OPINION: E-cigarettes are a much safer, tobacco-free alternative to smoking and have helped millions of smokers around the world to quit. They provide the nicotine to which smokers are addicted and the familiar hand-to-mouth smoking ritual, but without all the tars, chemicals and gases that cause almost all the harm from smoking.

Nothing is totally free from risk, and some regulation of the marketing and use of e-cigarettes is justified, particularly to protect under 18s. But heavy-handed restrictions on “vaping” will inadvertently discourage smokers from switching to this potentially lifesaving, innovative technology.

Getting the right regulatory balance is critical. The lives of hundreds of thousands of Australian smokers depend on it.

Many Australians wrongly believe e-cigarettes are as bad for you as smokes, if not worse. In reality, e-cigarettes are considerably safer. The highly respected UK Royal College of Physicians ­recently concluded that the health risk from long-term vaping “is unlikely to exceed 5 per cent of the harm from smoking tobacco”. It follows that smokers who switch to ­e-cigarettes will have substantial health improvements.

There is also growing evidence that e-cigarettes are an effective aid to quitting and should be considered by smokers who are unable to quit with other treatments. According to a recent study, an estimated six million people in the European Union alone reported having quit smoking with e-cigarettes.

In fact, their potential benefit to public health is so great that the Royal College of Physicians report concludes “it is important to promote the use of e-cigarettes … as widely as possible as a substitute for smoking”.

Cancer Council NSW claims electronic cigarettes could be a gateway to smoking for children and non-smokers. However, the overseas experience suggests the opposite. As expected, some kids experiment briefly with e-cigarettes but regular use in non-smokers is rare. Most importantly, in the UK, US and other countries where e-cigarette use has risen among youths, levels of tobacco use are continuing to fall, in some places at record rates.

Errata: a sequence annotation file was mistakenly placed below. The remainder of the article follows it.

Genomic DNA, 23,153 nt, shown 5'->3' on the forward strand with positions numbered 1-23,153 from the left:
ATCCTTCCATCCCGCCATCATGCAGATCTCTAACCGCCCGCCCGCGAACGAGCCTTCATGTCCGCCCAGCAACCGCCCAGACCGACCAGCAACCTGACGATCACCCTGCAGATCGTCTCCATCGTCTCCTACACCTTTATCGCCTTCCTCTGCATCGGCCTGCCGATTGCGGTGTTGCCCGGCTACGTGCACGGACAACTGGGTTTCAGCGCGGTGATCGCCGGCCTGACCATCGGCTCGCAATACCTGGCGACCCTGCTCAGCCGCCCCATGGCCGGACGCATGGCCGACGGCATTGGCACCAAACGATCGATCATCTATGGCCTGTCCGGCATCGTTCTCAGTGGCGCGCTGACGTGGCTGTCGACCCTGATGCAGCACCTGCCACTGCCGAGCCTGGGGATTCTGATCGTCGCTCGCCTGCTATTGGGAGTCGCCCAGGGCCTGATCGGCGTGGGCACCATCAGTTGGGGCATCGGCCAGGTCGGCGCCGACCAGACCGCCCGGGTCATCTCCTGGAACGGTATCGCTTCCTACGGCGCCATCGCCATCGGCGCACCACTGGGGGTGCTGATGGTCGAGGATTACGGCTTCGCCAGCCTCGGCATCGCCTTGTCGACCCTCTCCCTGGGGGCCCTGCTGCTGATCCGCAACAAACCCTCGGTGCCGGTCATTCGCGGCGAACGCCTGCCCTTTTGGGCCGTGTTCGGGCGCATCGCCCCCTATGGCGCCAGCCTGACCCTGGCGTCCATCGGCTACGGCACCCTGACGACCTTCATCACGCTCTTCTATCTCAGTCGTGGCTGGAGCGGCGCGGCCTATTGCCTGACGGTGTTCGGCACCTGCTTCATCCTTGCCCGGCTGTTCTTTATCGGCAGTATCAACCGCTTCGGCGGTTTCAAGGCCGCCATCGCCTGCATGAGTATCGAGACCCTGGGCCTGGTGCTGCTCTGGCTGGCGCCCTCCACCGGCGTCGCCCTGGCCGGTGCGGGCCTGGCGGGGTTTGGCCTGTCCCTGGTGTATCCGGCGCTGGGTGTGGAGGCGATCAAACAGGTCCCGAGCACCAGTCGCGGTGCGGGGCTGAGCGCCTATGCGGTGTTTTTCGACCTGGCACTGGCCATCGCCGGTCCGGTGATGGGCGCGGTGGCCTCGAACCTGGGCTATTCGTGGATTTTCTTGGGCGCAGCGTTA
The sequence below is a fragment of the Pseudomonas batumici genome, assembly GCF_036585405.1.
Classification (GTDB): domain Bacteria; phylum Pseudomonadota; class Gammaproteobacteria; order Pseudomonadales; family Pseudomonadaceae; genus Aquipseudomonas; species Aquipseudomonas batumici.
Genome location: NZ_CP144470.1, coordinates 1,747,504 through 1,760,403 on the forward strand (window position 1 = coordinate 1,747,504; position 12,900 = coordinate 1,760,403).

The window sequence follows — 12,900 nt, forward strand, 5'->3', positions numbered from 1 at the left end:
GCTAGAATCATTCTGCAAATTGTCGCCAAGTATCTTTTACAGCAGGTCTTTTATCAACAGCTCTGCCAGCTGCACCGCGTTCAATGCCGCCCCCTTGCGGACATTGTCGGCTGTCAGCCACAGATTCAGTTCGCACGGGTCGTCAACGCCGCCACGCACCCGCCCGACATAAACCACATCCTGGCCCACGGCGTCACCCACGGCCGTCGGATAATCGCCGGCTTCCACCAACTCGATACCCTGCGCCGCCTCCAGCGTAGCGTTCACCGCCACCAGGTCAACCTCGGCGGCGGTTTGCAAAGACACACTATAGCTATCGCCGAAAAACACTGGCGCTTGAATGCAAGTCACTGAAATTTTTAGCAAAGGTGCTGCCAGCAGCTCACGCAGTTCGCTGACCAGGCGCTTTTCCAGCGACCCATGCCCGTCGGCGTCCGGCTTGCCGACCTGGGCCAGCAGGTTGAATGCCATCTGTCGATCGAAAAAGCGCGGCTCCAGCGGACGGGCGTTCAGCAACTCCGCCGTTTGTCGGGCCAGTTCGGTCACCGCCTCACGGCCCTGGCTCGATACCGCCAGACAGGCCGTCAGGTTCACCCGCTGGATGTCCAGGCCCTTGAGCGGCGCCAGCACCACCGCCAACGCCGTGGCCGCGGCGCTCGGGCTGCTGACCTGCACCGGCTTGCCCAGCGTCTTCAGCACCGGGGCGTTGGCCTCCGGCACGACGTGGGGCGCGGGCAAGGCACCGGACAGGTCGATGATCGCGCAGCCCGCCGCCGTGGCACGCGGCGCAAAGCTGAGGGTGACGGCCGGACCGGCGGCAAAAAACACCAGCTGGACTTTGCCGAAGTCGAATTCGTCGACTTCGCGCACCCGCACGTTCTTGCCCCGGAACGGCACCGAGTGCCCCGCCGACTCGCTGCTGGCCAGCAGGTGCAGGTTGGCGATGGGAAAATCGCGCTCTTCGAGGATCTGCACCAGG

So instead of suppressing e-cigarettes as Cancer Council NSW wants, it’s better to encourage their use with appropriate controls. Banning sales to minors, ­requiring child-resistant containers, product quality and safety standards, and restricted use in some confined ­spaces are sensible. However, heavy-handed approaches such as bans on advertising, product display, vaping in smoke-free areas and fruity and sweet flavours, could do more harm than good.

Appropriate advertising of e-cigarettes helps inform smokers of the availability of a safer option to smoking. A sensible advertising code would ensure e-cigarettes were promoted responsibly to adult smokers as a safer alternative while minimising any appeal to children and non-smokers. The UK has such a code and we should too. Similarly, allowing the display of products in retail outlets can raise awareness of a potentially lifesaving product and could trigger smokers to switch.

There is also no justification on health grounds for a blanket ban on vaping in smoke-free areas. Unlike second-hand smoke, there is no evidence so far that vapour poses any significant risk to bystanders. Prohibiting e-cigarettes in smoke-free areas sends the misleading message that e-cigarettes are just as harmful as smoking. On the other hand, allowing vaping in some areas adds to the appeal of e-cigarettes and could encourage smokers to switch.

And flavours? They make e-cigarette use more enjoyable and encourage their uptake as a safer alternative to smoking. The more positive the experience, the more ­likely it is that the smoker will switch from deadly cigarettes.

Cancer Council NSW should follow the recommendations of Cancer Research UK, the UK equivalent of our Cancer Council, which supports “a balanced approach towards e-cigarettes, which maximises their potential to help people quit smoking, while minimising the risks of unintended consequences that could promote smoking”. Getting the right regulatory balance is critical. The lives of hundreds of thousands of Australian smokers depend on it.

Colin Mendelsohn is Associate Professor at UNSW's School of Public Health and Community Medicine.

This article was originally published in The Daily Telegraph